As a sales leader, have you ever felt like you were at war in your business?
No surprise there because modern business is based on a military model. However, today's business environment is rapidly changing requiring sales managers to look at new and different approaches to leading sales organizations.
Now the question is: what will replace the old business model?
You have probably heard of the idea that everything is based on either fear or love.
If today's business model is based on fear, then the answer to what will replace it is apparent.
How the World of Business & Getting Sales Became War
In the 1500's Niccolo Machiavelli wrote The Prince where he answered this question: Is it best to be loved or to be feared. Machiavelli wrote, "The answer is of course, that it would be best to be both loved and feared. But since the two rarely come together, anyone compelled to choose will find greater security in being feared than in being loved." He related this to military models, providing examples of Hannibal and others.
As time progressed new business models arose. The master/apprentice paradigm was created as business owners looked for ways to increase productivity with a largely uneducated work force. Frederick Winslow Taylor, author of The Principles of Scientific Management, proposed what was a thinly disguised military model. From then on, fear was injected into the workplace in continually greater ways.
Why Your Sales Leadership Style Must Change
As work becomes less about muscle and more about intellect, sales leadership styles need to change. Today, we have an ever-increasing number of "knowledge workers."
We also have a new generation entering the sales workforce -The Millennials.
These workers have loyalty to their manager and sales team, but not to the company. Managing them through fear usually results in them voting with their feet, and finding a different type of company to work for.
Now, with baby boomers increasingly leaving the sales workforce there is a rapidly growing shortage of qualified workers. So how do you recruit more members for your sales team? And, how do you turn them into high-producing sales leaders.
How Showing Love Will Help You Recruit & Retain High-Producing Sales Leaders
Do you have employees who tell you they just love their sales job or the work they do? Do you have employees who complains loudly and constantly about how screwed up their sales job is and especially they work for including you?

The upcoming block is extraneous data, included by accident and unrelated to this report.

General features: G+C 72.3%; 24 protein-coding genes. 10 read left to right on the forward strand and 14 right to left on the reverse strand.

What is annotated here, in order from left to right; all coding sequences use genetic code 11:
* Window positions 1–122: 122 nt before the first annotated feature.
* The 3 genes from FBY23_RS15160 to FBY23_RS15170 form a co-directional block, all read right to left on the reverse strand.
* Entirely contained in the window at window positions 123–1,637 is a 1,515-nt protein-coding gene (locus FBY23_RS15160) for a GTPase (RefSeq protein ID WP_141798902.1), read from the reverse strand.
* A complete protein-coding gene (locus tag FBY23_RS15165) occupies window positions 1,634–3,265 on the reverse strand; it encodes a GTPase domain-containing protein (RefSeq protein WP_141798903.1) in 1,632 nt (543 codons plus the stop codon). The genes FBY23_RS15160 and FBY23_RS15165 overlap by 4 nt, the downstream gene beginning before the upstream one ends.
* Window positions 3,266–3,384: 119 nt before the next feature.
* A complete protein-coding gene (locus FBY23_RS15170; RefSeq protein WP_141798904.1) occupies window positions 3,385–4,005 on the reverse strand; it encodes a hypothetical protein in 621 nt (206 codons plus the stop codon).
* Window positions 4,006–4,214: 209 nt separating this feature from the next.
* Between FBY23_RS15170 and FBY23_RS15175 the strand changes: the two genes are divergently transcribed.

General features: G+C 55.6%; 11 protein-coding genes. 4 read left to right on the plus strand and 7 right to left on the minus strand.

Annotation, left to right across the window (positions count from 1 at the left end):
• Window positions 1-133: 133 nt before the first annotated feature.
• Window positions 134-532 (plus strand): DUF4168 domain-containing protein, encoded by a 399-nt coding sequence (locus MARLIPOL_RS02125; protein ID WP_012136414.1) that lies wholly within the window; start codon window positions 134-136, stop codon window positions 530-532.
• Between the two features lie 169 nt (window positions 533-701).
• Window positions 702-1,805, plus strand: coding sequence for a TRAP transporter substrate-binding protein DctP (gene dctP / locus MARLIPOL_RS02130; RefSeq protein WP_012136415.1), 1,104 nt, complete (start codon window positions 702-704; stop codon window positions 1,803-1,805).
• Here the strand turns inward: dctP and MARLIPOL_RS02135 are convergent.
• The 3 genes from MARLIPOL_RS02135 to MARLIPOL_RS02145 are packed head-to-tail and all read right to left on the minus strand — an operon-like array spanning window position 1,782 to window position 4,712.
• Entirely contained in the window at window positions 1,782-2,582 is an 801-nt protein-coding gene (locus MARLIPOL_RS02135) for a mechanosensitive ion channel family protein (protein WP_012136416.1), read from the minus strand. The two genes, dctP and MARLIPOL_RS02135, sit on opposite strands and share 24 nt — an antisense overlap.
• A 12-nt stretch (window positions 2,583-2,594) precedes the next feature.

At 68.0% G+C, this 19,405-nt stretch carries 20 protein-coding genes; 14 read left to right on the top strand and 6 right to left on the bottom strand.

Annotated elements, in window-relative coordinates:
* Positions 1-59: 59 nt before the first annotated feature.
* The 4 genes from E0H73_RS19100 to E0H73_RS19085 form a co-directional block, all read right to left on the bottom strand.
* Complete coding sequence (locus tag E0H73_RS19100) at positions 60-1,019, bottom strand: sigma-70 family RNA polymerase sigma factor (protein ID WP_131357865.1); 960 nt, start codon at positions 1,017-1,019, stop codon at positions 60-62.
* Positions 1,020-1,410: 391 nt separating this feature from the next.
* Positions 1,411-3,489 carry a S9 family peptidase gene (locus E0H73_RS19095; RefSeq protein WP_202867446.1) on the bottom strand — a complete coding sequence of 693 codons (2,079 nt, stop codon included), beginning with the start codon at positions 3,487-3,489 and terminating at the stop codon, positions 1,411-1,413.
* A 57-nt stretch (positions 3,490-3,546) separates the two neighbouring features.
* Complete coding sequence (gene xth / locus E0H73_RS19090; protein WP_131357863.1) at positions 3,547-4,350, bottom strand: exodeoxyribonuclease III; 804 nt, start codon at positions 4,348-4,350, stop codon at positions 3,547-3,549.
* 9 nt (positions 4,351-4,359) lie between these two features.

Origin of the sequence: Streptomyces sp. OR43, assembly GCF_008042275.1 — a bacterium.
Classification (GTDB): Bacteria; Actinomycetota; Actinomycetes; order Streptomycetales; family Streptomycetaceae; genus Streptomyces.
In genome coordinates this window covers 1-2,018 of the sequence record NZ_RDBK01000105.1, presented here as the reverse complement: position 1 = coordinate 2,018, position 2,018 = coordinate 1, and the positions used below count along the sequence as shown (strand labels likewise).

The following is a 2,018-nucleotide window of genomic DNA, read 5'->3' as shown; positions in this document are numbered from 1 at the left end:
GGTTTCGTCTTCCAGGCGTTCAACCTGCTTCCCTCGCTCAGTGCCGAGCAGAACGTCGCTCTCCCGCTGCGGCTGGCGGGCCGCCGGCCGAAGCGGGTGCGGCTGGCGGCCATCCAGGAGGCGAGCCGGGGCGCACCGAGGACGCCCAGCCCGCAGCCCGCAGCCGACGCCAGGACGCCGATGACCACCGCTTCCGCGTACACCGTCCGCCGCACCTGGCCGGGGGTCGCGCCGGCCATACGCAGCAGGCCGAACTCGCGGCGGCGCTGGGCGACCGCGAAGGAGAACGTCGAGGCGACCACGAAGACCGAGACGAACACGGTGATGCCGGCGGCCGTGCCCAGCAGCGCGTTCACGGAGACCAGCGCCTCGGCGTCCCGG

Which type of employees is more productive for your sales organization?
There are many reasons why people love their jobs:
- Some people love business because of the money they make.
- Others love business because of the recognition they gain.
- Some love the security it provides for their family and themselves.
- Some love their work because it allows them to contribute in making a difference.
Once you know what causes a worker to enjoy their work, you can provide that experience they want motivate them to become a high producing sales leader. And, when people love their work, they'll tell others. This means more people will want to work for your sales organization.
However, there's a lot more to love than that. Love is unique in that it is a choice, an attitude, and an outcome all at the same time. So, regardless of a work situation or its circumstances, a person can choose to love. The trick is to create a work environment where this form of loving is at least allowed and at best, encouraged.
Here's a step in that direction...
How to Create a "Loving" Sales Organization
The famous cartoon sailor, Popeye, had a great statement: I yam what I yam and that's all what I yam." If more people followed that, there would be less fear-and more room for love in the sales organization workplace. However, most people, not having been trained otherwise, choose to serve their ego. This automatically perpetuates the fear-based Machiavellian model.
When a person adds an adjective to the words, "I am," they are declaring an ego position, which inherently has fear attached to it. It looks something like this: "I am a sales manager." If I have an ego position in being a sales manager, which I have declared by saying I'm a sales manager, then I will either consciously or unconsciously choose to protect that position. Inherent in the protection is fear, specifically fear of loss of my identity as a sales manager."
Is it different if you choose to declare, "I am loving?"
The same thing happens: You need to convince others about how loving you are, even if you're not feeling particularly loving today.
The challenge for most people is declaring, "I am," and not adding anything else to the declaration. It's too amorphous. It has nothing others can relate to.
Here's the most interesting part. By stating "I am," with nothing attached you have declared your freedom. You can choose to be love unconditionally. You could also choose to hate unconditionally. It's your choice.
In today's world of knowledge workers who will job hop in a New York minute, which choice do you think would attract more qualified sales leaders to your sales organization? This is not a trick question. Support your workers and associates in knowing they are whole people doing a job, not being the job. In that awareness, fear falls away, job enjoyment and satisfaction increases and the whole company moves into the new paradigm of enhanced excellence, productivity... and loving.
About Dr. Gregory Stebbins
Sales Psychology Expert, Dr. Gregory Stebbins has helped 20,000+ sales professionals read their opponents actions and improve their negotiation skills so they can close more sales. In his book PeopleSavvy for Sales Professionals, he unveils for the first time his simple but groundbreaking plan to turning customers into lifetime customers. Get your free sneak preview at http://www.peoplesavvy.com/chapterone.htm
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